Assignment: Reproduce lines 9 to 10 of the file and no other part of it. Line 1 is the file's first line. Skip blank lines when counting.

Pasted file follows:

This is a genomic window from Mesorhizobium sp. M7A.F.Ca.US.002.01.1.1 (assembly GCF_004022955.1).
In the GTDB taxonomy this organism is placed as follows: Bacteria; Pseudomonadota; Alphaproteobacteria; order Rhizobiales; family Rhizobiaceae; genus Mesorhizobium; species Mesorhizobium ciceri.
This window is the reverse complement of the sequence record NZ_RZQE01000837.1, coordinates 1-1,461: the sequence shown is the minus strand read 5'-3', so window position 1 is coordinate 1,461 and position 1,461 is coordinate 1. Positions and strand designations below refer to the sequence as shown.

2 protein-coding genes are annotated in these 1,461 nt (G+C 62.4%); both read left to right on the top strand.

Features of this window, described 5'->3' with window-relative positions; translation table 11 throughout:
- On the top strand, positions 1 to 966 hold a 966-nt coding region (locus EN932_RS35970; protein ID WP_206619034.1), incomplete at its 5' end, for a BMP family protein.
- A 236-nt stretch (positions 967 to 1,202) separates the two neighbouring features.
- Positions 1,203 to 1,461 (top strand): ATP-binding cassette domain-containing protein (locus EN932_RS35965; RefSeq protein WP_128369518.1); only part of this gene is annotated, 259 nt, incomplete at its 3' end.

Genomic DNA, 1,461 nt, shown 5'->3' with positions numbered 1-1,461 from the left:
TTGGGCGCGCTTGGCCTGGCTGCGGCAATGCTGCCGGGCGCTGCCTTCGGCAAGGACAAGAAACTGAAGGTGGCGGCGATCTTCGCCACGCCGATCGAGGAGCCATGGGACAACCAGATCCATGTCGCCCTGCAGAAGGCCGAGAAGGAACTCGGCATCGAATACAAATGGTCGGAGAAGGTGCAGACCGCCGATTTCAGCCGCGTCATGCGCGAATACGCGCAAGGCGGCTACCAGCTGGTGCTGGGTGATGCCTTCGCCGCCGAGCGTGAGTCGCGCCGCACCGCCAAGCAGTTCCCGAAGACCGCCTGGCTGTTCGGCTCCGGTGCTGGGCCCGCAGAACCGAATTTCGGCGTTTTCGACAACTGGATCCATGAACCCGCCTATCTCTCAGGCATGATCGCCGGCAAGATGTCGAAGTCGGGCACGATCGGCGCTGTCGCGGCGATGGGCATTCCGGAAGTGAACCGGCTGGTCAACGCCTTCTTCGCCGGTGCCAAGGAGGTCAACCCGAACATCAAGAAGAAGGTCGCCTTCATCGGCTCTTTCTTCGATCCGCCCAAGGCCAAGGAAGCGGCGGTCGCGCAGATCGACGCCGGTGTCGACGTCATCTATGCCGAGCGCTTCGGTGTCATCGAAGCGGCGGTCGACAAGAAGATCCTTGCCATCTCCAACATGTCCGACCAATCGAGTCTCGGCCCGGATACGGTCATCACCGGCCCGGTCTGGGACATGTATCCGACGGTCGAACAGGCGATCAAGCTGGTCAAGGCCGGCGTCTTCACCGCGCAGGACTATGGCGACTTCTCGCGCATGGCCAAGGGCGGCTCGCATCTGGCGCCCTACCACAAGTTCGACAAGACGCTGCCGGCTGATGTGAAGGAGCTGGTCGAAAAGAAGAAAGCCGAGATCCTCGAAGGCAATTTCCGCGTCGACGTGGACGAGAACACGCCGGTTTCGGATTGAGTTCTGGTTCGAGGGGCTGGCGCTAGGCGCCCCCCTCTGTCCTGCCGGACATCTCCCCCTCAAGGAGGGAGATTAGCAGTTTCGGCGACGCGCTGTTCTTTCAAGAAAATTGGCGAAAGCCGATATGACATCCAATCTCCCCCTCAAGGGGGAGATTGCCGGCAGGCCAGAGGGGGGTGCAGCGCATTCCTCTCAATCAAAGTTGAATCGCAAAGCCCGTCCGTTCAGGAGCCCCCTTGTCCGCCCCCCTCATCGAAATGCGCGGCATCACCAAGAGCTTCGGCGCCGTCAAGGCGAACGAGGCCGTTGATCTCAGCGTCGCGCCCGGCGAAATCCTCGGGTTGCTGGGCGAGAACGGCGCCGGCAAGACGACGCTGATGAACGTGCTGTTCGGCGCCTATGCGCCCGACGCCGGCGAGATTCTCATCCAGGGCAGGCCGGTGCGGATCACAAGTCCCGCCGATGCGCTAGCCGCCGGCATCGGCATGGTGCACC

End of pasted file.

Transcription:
Genomic DNA, 1,461 nt, shown 5'->3' with positions numbered 1-1,461 from the left:
TTGGGCGCGCTTGGCCTGGCTGCGGCAATGCTGCCGGGCGCTGCCTTCGGCAAGGACAAGAAACTGAAGGTGGCGGCGATCTTCGCCACGCCGATCGAGGAGCCATGGGACAACCAGATCCATGTCGCCCTGCAGAAGGCCGAGAAGGAACTCGGCATCGAATACAAATGGTCGGAGAAGGTGCAGACCGCCGATTTCAGCCGCGTCATGCGCGAATACGCGCAAGGCGGCTACCAGCTGGTGCTGGGTGATGCCTTCGCCGCCGAGCGTGAGTCGCGCCGCACCGCCAAGCAGTTCCCGAAGACCGCCTGGCTGTTCGGCTCCGGTGCTGGGCCCGCAGAACCGAATTTCGGCGTTTTCGACAACTGGATCCATGAACCCGCCTATCTCTCAGGCATGATCGCCGGCAAGATGTCGAAGTCGGGCACGATCGGCGCTGTCGCGGCGATGGGCATTCCGGAAGTGAACCGGCTGGTCAACGCCTTCTTCGCCGGTGCCAAGGAGGTCAACCCGAACATCAAGAAGAAGGTCGCCTTCATCGGCTCTTTCTTCGATCCGCCCAAGGCCAAGGAAGCGGCGGTCGCGCAGATCGACGCCGGTGTCGACGTCATCTATGCCGAGCGCTTCGGTGTCATCGAAGCGGCGGTCGACAAGAAGATCCTTGCCATCTCCAACATGTCCGACCAATCGAGTCTCGGCCCGGATACGGTCATCACCGGCCCGGTCTGGGACATGTATCCGACGGTCGAACAGGCGATCAAGCTGGTCAAGGCCGGCGTCTTCACCGCGCAGGACTATGGCGACTTCTCGCGCATGGCCAAGGGCGGCTCGCATCTGGCGCCCTACCACAAGTTCGACAAGACGCTGCCGGCTGATGTGAAGGAGCTGGTCGAAAAGAAGAAAGCCGAGATCCTCGAAGGCAATTTCCGCGTCGACGTGGACGAGAACACGCCGGTTTCGGATTGAGTTCTGGTTCGAGGGGCTGGCGCTAGGCGCCCCCCTCTGTCCTGCCGGACATCTCCCCCTCAAGGAGGGAGATTAGCAGTTTCGGCGACGCGCTGTTCTTTCAAGAAAATTGGCGAAAGCCGATATGACATCCAATCTCCCCCTCAAGGGGGAGATTGCCGGCAGGCCAGAGGGGGGTGCAGCGCATTCCTCTCAATCAAAGTTGAATCGCAAAGCCCGTCCGTTCAGGAGCCCCCTTGTCCGCCCCCCTCATCGAAATGCGCGGCATCACCAAGAGCTTCGGCGCCGTCAAGGCGAACGAGGCCGTTGATCTCAGCGTCGCGCCCGGCGAAATCCTCGGGTTGCTGGGCGAGAACGGCGCCGGCAAGACGACGCTGATGAACGTGCTGTTCGGCGCCTATGCGCCCGACGCCGGCGAGATTCTCATCCAGGGCAGGCCGGTGCGGATCACAAGTCCCGCCGATGCGCTAGCCGCCGGCATCGGCATGGTGCACC